Palmeiro wants talk of steroids long gone

But Oriole says he's still considering taking legal action against Canseco

February 25, 2005|By Roch Kubatko | Roch Kubatko,SUN STAFF

FORT LAUDERDALE, Fla. - Orioles first baseman Rafael Palmeiro hasn't read Jose Canseco's tell-all book or watched any television programs devoted to the subject. He wants to move away from the accusations of steroid use and concentrate on baseball, as if this were any other spring training.

This is what he wants.

This is what he's trying so hard to do.

Unable to look past the allegations, Palmeiro said yesterday that he hasn't decided whether to take legal action against Canseco, the former major league outfielder who says in his new book that he introduced steroids to Palmeiro while teammates with the Texas Rangers in 1992. Canseco went a step further on 60 Minutes, saying he injected Palmeiro with the drug.

"The one thing I can say is I have the best law firm and the best lawyer standing in the wings in [Orioles owner] Peter Angelos," Palmeiro said after yesterday's first full-squad workout at Fort Lauderdale Stadium. "I have options available for me. He stands behind me, and he's ready. I'll look at all my options, and I'll decide."

Palmeiro issued a statement denying his steroid use shortly after information from Canseco's book became public. Angelos also gave a statement that defended Palmeiro and offered him representation.

"It's difficult for anybody, but I said my statement and stand behind it 100 percent," Palmeiro said. "As difficult as it is, it's time to move on. He did it and I'm sorry he did, but it's time to put it behind us and move on.

"I think for the most part fans know who's telling the truth and who's not. I think my reputation means a lot, and I think it carries a lot of weight. It's tough to defend yourself in the public's eye, but I think that my actions and how I defend myself stand on its own."

Palmeiro took his physical with the other position players, attended a closed-door meeting in the clubhouse with manager Lee Mazzilli and headed to the field around 11:45 a.m. Shortstop Miguel Tejada had an excused absence because of personal business. He's expected to work out today.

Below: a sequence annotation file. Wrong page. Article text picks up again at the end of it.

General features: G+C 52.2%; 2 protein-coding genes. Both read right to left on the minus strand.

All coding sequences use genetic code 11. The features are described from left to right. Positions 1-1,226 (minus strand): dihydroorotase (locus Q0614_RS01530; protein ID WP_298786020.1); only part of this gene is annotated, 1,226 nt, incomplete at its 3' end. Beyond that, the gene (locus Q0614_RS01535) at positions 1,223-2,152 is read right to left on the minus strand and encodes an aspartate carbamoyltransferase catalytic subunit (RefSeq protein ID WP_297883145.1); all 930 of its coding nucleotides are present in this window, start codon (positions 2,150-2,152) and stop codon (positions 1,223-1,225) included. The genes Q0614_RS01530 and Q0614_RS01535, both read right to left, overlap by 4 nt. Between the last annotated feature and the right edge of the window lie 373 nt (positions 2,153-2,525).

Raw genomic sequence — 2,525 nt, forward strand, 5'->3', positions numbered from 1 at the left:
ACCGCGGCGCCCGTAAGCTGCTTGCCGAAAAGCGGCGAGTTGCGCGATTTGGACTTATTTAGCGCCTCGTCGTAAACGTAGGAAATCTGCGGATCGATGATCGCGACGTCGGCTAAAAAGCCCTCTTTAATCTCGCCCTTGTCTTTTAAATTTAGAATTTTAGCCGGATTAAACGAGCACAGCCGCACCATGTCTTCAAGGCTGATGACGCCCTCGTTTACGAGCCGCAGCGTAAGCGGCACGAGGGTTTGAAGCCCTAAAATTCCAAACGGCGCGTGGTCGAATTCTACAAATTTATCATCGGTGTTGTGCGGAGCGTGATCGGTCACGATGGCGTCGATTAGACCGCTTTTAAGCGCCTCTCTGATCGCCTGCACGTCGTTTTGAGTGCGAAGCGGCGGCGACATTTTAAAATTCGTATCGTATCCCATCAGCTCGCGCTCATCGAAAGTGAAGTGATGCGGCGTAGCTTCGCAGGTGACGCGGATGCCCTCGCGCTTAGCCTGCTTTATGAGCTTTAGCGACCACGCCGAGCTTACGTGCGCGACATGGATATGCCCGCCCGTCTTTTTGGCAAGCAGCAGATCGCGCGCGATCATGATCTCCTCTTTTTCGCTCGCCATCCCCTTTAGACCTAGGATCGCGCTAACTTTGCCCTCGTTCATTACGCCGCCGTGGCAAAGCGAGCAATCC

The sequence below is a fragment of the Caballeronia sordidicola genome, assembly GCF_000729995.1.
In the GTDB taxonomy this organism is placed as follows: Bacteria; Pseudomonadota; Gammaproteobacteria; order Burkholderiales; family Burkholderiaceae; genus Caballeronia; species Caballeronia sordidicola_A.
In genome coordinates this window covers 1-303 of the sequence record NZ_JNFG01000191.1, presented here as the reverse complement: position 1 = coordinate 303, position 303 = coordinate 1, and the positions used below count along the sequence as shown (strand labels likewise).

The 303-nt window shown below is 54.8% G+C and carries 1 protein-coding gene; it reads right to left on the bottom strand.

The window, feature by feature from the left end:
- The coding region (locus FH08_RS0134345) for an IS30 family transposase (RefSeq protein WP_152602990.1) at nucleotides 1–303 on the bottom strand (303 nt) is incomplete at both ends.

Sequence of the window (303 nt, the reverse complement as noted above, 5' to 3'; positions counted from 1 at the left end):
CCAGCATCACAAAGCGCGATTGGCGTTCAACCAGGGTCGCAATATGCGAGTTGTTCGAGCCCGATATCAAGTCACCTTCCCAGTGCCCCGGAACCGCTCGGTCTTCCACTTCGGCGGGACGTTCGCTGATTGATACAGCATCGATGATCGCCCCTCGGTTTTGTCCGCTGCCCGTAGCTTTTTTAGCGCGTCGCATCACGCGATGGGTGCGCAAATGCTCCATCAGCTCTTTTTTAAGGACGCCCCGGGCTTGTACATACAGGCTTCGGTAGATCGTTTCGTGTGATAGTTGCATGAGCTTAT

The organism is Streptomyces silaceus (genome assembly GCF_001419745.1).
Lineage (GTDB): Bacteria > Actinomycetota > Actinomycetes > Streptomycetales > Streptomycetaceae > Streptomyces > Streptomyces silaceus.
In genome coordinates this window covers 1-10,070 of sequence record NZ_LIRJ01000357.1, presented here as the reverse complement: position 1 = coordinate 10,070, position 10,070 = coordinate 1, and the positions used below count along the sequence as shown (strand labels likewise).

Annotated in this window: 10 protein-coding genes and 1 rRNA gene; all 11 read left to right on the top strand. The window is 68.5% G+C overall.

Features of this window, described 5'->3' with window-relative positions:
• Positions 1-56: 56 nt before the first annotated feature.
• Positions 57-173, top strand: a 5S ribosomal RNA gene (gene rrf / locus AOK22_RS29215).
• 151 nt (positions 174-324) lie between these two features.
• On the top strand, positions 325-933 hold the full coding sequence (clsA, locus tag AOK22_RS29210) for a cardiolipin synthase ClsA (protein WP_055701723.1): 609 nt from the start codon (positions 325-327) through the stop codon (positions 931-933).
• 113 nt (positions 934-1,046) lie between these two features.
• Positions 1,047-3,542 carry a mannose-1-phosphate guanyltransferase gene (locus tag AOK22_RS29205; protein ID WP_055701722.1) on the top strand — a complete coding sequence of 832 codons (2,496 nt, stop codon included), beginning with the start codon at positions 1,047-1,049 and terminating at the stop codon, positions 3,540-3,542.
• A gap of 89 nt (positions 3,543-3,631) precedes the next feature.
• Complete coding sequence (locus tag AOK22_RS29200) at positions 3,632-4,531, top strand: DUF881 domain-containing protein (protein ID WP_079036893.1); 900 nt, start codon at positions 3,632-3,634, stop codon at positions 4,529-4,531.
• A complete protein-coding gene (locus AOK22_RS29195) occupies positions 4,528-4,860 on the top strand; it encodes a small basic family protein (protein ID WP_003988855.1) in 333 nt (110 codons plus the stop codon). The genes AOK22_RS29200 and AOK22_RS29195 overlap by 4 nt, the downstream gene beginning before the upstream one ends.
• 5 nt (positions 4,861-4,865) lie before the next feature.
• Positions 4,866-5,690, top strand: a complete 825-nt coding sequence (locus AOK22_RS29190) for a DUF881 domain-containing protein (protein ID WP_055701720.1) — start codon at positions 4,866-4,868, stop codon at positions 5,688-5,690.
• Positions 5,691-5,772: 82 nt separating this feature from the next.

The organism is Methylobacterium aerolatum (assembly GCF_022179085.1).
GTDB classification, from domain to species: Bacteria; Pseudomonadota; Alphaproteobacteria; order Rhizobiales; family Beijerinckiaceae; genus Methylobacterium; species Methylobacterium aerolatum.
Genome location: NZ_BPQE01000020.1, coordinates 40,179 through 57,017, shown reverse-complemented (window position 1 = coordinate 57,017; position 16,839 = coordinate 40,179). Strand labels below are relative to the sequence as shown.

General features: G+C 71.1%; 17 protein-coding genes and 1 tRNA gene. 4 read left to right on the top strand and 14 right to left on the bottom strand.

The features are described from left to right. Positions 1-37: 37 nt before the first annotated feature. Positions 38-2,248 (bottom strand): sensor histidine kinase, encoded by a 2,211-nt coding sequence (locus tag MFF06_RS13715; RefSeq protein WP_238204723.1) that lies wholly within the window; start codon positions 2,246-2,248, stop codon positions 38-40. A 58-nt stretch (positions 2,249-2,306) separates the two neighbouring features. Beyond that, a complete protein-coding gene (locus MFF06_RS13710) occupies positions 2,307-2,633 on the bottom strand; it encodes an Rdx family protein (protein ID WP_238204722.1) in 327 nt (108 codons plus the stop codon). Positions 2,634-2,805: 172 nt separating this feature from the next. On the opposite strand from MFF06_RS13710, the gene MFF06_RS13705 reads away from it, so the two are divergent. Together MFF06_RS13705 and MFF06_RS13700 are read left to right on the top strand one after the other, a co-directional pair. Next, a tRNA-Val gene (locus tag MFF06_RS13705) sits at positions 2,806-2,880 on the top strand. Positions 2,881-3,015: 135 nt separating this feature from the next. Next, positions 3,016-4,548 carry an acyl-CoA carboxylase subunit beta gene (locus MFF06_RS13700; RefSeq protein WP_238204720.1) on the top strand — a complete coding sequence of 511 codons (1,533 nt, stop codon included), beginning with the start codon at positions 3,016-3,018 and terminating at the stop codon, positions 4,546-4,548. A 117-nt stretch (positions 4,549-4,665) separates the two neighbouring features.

Newest Oriole Sammy Sosa, another player Canseco suspects of using steroids, gave Palmeiro a big hug upon seeing him for the first time. Sosa later put on a show at batting practice with his prodigious shots, some of them clearing the scoreboard in center field.

"He put on the same one yesterday," Mazzilli said. "He's an amazing hitter."

Palmeiro, 40, is expected to hit behind Sosa in a lineup that should produce plenty of runs. Unfortunately for him, Canseco's book has linked them in another way.

"I can't worry about those things," Palmeiro said. "There's always going to be someone saying something about you, whether it's true or not. You just go on. You can't worry about those things.

"My job right now is to get ready for baseball and to be in the best shape I can be. I can't focus on what he's saying or what his goals are. My mind has to be here."

Before Palmeiro reached the clubhouse yesterday morning, his two sons already had burst through the door and located his locker. Patrick, the oldest at 14, was watching television with Palmeiro at their Colleyville, Texas, home when news broke of Canseco's allegations.

"He started laughing. He's like, `What's this guy saying?' My kids understand that a lot of the stuff is made up," Palmeiro said.

"[Canseco] has his reasons for accusing people, and he's got his reasons for writing a book that's trying to bring our game down. This game was great to him. He was the only one at fault for destroying himself. He should be thankful that he had an opportunity to play."

Palmeiro and Canseco grew up playing baseball together in the Miami area but didn't socialize beyond their interaction on the same team.

"We went our separate ways after high school, and I never saw him again until he was in the big leagues and I was in the minors," Palmeiro said. "He and I have never been close friends or anything. We were teammates, but that's about it."

While Canseco signs more copies of his book, Palmeiro prepares for his 20th season in the majors. He's expected to be the regular designated hitter, but he'll also play first base. Tenth on the all-time home run list with 551, he's also 78 hits shy of 3,000.

"To just come out and smell the grass and see the sunshine, the smell of a new baseball and just be out here with all the guys, it's just a tremendous feeling," he said.

Then the reality of Canseco's book intrudes again. The grass smells the same. He hopes the game will feel the same.

"I don't know why he did this," Palmeiro said. "One thing that I can say is it's time to move on. I've answered that here today. It's time to talk baseball, man."

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